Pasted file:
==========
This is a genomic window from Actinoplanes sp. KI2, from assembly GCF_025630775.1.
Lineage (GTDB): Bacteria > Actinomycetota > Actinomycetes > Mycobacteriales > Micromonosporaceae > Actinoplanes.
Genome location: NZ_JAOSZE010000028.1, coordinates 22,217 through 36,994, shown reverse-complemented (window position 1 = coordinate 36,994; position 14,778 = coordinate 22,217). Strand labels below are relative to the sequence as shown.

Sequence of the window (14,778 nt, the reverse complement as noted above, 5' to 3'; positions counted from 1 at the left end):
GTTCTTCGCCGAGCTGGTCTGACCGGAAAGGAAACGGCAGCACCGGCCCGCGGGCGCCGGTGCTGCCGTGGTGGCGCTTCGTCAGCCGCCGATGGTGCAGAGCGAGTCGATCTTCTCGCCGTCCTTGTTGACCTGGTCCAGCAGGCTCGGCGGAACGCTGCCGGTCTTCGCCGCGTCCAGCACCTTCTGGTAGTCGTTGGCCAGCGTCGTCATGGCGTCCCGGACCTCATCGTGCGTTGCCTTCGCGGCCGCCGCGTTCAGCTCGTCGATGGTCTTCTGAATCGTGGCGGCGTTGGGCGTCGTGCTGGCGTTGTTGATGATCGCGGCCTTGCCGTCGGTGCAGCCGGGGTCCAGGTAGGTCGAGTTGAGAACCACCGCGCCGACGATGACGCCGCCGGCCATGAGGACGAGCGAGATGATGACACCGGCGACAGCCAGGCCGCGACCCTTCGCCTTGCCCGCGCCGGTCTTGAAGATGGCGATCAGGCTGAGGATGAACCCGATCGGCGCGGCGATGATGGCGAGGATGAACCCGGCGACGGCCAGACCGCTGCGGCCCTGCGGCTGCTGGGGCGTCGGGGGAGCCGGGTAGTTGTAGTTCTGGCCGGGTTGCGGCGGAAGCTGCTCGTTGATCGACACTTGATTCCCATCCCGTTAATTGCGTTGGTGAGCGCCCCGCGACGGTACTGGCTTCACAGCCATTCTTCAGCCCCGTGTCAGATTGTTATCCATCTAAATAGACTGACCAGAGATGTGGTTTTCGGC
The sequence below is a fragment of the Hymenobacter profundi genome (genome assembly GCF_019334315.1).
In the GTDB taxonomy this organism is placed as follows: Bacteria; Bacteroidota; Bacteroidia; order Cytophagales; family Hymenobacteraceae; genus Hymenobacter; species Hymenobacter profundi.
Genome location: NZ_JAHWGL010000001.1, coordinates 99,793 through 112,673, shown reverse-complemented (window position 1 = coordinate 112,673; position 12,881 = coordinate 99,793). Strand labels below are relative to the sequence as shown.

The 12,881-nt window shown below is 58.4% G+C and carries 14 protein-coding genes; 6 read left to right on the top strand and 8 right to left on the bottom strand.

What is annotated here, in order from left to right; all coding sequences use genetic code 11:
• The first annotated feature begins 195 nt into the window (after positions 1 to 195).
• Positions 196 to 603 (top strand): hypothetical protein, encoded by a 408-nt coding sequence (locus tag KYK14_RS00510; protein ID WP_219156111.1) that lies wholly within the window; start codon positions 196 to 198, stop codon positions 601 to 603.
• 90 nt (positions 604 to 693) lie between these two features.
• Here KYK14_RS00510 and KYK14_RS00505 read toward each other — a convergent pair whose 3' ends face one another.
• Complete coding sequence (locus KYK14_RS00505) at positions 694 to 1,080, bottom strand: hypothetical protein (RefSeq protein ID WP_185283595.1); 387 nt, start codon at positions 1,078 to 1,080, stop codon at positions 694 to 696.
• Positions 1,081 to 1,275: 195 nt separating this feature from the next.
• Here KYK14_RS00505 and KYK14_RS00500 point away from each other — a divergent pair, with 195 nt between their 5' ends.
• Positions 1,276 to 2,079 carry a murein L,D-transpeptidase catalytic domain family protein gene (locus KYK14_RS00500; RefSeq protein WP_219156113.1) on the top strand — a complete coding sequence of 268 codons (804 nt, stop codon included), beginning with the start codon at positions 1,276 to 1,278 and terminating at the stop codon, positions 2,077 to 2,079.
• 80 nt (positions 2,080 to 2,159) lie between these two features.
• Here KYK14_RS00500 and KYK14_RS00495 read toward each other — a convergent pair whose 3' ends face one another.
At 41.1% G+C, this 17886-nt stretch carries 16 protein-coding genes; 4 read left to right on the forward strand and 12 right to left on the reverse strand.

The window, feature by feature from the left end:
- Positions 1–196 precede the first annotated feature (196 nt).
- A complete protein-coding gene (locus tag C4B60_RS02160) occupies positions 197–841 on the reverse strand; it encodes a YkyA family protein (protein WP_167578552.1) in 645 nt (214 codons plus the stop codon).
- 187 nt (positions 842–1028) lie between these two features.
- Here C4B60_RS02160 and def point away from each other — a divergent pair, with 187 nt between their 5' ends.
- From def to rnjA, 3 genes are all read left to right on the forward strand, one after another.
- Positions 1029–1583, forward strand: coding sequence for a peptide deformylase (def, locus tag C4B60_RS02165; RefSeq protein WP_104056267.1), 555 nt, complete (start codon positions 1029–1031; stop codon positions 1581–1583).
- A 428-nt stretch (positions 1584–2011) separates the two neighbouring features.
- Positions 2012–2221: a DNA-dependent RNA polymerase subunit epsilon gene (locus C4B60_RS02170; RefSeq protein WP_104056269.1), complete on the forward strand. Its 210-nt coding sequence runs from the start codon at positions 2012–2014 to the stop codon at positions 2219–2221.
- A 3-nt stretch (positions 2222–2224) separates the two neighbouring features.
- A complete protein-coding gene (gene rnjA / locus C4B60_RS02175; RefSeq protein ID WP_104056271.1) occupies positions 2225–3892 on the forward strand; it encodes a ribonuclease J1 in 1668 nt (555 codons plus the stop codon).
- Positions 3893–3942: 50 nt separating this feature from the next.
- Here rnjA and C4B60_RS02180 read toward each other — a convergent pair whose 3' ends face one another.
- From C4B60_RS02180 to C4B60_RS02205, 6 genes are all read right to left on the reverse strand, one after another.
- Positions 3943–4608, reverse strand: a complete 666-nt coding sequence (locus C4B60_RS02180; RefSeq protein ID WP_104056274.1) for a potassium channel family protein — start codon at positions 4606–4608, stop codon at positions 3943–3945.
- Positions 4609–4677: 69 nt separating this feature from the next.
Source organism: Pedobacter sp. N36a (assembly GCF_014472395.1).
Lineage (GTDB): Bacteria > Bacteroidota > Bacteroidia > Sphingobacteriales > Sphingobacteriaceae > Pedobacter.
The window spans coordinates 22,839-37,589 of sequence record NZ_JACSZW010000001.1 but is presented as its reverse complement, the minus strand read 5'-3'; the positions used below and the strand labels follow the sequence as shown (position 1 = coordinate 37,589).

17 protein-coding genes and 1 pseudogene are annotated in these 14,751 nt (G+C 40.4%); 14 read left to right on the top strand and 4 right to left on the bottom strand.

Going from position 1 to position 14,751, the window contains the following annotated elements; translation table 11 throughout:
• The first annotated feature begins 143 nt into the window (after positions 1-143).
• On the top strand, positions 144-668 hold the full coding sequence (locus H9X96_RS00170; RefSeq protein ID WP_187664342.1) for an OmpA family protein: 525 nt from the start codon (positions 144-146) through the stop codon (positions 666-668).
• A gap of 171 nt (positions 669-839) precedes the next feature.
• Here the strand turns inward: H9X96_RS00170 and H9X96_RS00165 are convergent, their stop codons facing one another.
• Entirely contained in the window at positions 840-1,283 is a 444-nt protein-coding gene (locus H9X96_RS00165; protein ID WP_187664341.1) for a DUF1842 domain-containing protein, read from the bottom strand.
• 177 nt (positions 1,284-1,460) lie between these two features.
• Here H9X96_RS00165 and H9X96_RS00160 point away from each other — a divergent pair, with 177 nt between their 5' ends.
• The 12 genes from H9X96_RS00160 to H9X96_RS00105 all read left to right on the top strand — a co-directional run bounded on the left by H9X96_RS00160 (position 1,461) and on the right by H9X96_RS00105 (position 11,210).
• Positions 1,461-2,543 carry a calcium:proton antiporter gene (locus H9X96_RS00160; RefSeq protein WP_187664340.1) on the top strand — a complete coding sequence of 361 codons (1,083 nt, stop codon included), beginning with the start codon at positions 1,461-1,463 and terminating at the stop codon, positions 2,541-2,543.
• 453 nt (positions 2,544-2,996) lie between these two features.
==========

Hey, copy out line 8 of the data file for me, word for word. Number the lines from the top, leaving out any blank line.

Genome location: NZ_JAHWGL010000001.1, coordinates 99,793 through 112,673, shown reverse-complemented (window position 1 = coordinate 112,673; position 12,881 = coordinate 99,793). Strand labels below are relative to the sequence as shown.